The Power of Habit: Why We Do What We Do in Life and Business by Charles Duhigg (2012) has been on my books-to-read list for over a year now so I was quite pleased to see it included in the list of suggestions for this Context Book assignment. My only hesitation was that I was unsure how a book on habits could be applied to the library community. I needn’t have worried. This book is not a ‘self-help’ manual, and Charles Duhigg is not a therapist or neurologist. He’s a Pulitzer Prize winning journalist which is evident in his conversational tone and investigative style. He describes how habits have destroyed and then saved people’s lives, emotionally and physically; how companies came back from the brink of bankruptcy; how one of the lowest ranked teams in the NFL turned their game around; and how oppressed, but resigned citizens came together during the Montgomery Bus Boycott. While these seemingly random case studies may not sound related, it is the recognition of habits and how using that awareness made it possible for dramatic change, individually, company-wide, and throughout an entire community. It was the focus on this last subject that made me realize what a powerful tool habits can be and how applying them to public libraries will require reforming habits of patrons as well as librarians.
Duhigg has developed a simplified model of why habits develop and how this awareness is critical in changing certain ones. “Habits are powerful, but delicate. They can emerge outside our consciousness, or can be deliberately designed. They often occur without our permissions, but can be reshaped by fiddling with their parts. They shape our lives far more than we realize – they are so strong, in fact, that they cause our brains to cling to them at the exclusion of all else, including common sense.” (Duhigg, 2012, Location 521). Identifying habits as three individual processes allows us to examine and modify each in order to change. https://duhigg-site.s3.amazonaws.com/wp-content/uploads/2014/04/Flowchart-How-to-Change-a-Habit.pdf
“Experiments have been carried out publicly in the foyer of the Main Library in Aarhus.” (transformationlab, 2007). This is a great example of how testing the theory in Step 2 of Duhigg’s flowchart works. Obviously not all libraries have resources that were made available at the Main Library in Aarhus, but that shouldn’t stop one from trying some simpler experiments. One way to find out how library patrons want to participate is by asking them, just as the L. A. Public Library did in 2013, http://magazine.good.is/articles/crowdsourced-design-why-los-angeles-is-asking-the-public-to-create-the-library-of-the-future. For many patrons, seeing their idea or suggestion brought to life is the ultimate reward. As patrons grow accustomed to being asked for input, responding to those requests will become a habit.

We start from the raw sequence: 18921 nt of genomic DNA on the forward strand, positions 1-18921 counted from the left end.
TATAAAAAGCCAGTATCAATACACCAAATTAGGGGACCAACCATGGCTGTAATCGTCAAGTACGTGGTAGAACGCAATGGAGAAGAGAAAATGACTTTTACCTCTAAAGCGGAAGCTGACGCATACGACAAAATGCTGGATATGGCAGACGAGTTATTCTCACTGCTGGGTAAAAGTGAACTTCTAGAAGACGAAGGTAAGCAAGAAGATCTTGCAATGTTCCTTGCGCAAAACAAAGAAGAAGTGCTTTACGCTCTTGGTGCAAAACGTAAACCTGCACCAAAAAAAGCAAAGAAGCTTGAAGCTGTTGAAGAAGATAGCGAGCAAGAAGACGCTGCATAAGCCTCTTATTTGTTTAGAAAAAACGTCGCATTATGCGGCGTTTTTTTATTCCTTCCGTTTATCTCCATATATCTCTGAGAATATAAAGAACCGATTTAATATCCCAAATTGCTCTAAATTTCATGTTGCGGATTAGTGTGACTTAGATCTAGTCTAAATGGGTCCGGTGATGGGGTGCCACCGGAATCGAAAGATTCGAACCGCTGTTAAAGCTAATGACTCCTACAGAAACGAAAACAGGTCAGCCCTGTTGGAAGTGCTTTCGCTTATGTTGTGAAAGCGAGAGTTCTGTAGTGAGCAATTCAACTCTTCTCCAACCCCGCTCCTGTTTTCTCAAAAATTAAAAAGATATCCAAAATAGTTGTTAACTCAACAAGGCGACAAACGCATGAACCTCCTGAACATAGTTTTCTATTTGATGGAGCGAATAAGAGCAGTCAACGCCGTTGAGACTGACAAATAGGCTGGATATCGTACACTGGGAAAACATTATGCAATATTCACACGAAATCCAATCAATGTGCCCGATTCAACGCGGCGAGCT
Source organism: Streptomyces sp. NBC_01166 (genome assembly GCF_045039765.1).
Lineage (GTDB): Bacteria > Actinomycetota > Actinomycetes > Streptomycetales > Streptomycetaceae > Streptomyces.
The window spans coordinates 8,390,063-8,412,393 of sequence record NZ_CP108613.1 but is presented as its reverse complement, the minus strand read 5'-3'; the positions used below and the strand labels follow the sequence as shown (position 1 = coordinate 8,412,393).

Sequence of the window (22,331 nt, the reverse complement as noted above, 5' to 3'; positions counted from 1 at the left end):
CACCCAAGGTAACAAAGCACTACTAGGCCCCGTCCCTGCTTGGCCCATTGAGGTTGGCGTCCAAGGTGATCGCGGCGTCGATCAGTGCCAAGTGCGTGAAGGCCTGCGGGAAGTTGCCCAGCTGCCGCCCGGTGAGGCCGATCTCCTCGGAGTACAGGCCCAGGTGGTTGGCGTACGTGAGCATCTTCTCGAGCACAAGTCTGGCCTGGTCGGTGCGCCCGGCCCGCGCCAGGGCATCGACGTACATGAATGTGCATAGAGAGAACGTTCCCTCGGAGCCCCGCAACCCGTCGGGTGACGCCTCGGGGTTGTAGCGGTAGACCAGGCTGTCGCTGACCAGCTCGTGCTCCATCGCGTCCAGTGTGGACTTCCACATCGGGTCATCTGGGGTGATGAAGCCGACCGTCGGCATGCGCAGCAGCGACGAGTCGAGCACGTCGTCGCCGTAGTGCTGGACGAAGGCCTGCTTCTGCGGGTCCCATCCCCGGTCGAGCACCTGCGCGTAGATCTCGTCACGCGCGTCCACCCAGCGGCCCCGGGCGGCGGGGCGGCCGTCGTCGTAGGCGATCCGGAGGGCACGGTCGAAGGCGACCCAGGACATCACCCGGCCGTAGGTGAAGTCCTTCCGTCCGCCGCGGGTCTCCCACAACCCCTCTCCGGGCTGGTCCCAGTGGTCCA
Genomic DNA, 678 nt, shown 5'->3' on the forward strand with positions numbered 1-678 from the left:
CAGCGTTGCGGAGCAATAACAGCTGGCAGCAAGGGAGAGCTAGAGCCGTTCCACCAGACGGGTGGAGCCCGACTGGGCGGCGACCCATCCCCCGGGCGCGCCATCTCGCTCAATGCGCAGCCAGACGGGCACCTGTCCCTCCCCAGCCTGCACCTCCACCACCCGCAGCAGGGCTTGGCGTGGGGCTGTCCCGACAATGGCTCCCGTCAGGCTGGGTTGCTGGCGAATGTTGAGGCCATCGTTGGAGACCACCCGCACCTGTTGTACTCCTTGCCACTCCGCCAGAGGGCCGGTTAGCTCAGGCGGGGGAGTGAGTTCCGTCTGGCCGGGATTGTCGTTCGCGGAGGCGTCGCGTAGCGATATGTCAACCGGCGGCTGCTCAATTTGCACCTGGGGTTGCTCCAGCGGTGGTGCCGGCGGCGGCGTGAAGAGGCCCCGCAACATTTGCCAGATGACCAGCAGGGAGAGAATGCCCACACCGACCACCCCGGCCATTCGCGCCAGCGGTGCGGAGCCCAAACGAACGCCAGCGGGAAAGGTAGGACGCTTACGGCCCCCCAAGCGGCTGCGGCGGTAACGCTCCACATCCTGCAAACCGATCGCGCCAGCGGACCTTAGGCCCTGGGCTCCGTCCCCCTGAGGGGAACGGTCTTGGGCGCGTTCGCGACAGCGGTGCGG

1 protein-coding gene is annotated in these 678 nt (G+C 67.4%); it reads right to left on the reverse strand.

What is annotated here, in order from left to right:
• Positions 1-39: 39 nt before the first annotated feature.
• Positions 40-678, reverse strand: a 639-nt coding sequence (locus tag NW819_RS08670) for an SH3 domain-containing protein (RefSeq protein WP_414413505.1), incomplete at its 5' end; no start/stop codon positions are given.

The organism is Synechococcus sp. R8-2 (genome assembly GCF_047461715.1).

Participatory service is a two way street and there are so many ways libraries can contribute. For example, I would love it if my library emailed me book suggestions based on my previous check outs, and even better, offering a hold option so it would be available for me to pick up within the next 24 hours. Duhigg talks about how Target has been researching our buying habits to provide more individualized marketing material, a.k.a. coupons and catalogs. (Did you know your envelope of coupons might be completely different from that of your neighbors?) Amazon has been collecting data about our purchases and feedback for years and uses it to make more purchase suggestions, as well providing our reviews for others to help choose their own purchases. “To market a new habit – be it groceries or aerobics – you must understand how to make the novel seem familiar.” (Duhigg, 2012, Location 3285). So, by using patrons’ records, with their permission of course, libraries have the option for customizing and personalizing communications for each user. Senior events and classes could be announced by automated phone calls to the generation that might not have embraced social media. On the opposite end of that spectrum would be tweets and instagrams about after-school library programs and homework help to those that seem glued to their phones. Tracking feedback via social media and program attendance will give libraries a sense of what patrons want, and what they might not be interested in. Pretty soon, library patrons will be expecting reading suggestions and being able to register for a program through email or on their phones, and a new habit is created!
Duhigg, C. (2012). The power of habit: Why we do what we do in life and business. Random House, New York. [Kindle version]
Mack, C. (2013, February 15). Crowdsourced design: Why Los Angeles is asking the public to create the library of the future [Web log post]. GOOD.Retrieved from http://www.good.is/posts/crowdsourced-design-why-los-angeles-is-asking-the-public-to-create-the-library-of-the-future
transformationlab [Kanal tilhørende transformationlab]. (2007, May 7). Transformation lab – Prototyping the future [Video file]. Retrieved from http://youtu.be/TpFO_L_jA1c
Susan is a student working towards her Master of Library and Information Science at SJSU School of Information. She looks forward to joining the growing number of information professionals who are working to break down the physical limitations of libraries. Susan believes that today’s libraries are not defined by a building or a book, but rather defined as a structural or virtual space of unlimited information, that should be made available to everyone with a thirst for learning.